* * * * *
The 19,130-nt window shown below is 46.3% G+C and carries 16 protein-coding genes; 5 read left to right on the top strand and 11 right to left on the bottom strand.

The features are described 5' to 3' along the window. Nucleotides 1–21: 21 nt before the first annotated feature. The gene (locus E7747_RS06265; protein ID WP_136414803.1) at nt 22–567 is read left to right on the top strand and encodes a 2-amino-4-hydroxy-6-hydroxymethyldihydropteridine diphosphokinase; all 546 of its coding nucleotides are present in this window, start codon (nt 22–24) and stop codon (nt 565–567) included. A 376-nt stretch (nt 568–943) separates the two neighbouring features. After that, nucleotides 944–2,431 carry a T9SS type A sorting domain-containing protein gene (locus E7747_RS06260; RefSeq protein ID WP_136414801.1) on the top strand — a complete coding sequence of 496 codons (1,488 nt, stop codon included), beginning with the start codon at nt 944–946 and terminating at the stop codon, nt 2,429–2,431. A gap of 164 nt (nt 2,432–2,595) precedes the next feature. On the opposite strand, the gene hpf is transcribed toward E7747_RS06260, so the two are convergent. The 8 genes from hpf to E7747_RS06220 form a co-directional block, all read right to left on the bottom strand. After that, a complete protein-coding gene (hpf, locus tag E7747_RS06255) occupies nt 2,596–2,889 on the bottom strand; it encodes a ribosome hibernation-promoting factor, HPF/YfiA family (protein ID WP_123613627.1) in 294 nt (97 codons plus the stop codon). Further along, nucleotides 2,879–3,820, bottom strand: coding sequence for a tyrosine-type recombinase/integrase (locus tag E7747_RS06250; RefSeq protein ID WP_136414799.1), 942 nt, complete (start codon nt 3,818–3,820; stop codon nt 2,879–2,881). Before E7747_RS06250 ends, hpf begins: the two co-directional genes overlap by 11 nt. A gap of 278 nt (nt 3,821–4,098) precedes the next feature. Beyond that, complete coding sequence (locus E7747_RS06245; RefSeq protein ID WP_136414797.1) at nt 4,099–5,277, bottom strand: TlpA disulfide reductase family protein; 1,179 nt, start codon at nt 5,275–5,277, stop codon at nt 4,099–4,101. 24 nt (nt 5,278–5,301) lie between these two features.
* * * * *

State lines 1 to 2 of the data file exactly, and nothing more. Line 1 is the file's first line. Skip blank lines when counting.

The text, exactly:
The 19,130-nt window shown below is 46.3% G+C and carries 16 protein-coding genes; 5 read left to right on the top strand and 11 right to left on the bottom strand.

The features are described 5' to 3' along the window. Nucleotides 1–21: 21 nt before the first annotated feature. The gene (locus E7747_RS06265; protein ID WP_136414803.1) at nt 22–567 is read left to right on the top strand and encodes a 2-amino-4-hydroxy-6-hydroxymethyldihydropteridine diphosphokinase; all 546 of its coding nucleotides are present in this window, start codon (nt 22–24) and stop codon (nt 565–567) included. A 376-nt stretch (nt 568–943) separates the two neighbouring features. After that, nucleotides 944–2,431 carry a T9SS type A sorting domain-containing protein gene (locus E7747_RS06260; RefSeq protein ID WP_136414801.1) on the top strand — a complete coding sequence of 496 codons (1,488 nt, stop codon included), beginning with the start codon at nt 944–946 and terminating at the stop codon, nt 2,429–2,431. A gap of 164 nt (nt 2,432–2,595) precedes the next feature. On the opposite strand, the gene hpf is transcribed toward E7747_RS06260, so the two are convergent. The 8 genes from hpf to E7747_RS06220 form a co-directional block, all read right to left on the bottom strand. After that, a complete protein-coding gene (hpf, locus tag E7747_RS06255) occupies nt 2,596–2,889 on the bottom strand; it encodes a ribosome hibernation-promoting factor, HPF/YfiA family (protein ID WP_123613627.1) in 294 nt (97 codons plus the stop codon). Further along, nucleotides 2,879–3,820, bottom strand: coding sequence for a tyrosine-type recombinase/integrase (locus tag E7747_RS06250; RefSeq protein ID WP_136414799.1), 942 nt, complete (start codon nt 3,818–3,820; stop codon nt 2,879–2,881). Before E7747_RS06250 ends, hpf begins: the two co-directional genes overlap by 11 nt. A gap of 278 nt (nt 3,821–4,098) precedes the next feature. Beyond that, complete coding sequence (locus E7747_RS06245; RefSeq protein ID WP_136414797.1) at nt 4,099–5,277, bottom strand: TlpA disulfide reductase family protein; 1,179 nt, start codon at nt 5,275–5,277, stop codon at nt 4,099–4,101. 24 nt (nt 5,278–5,301) lie between these two features.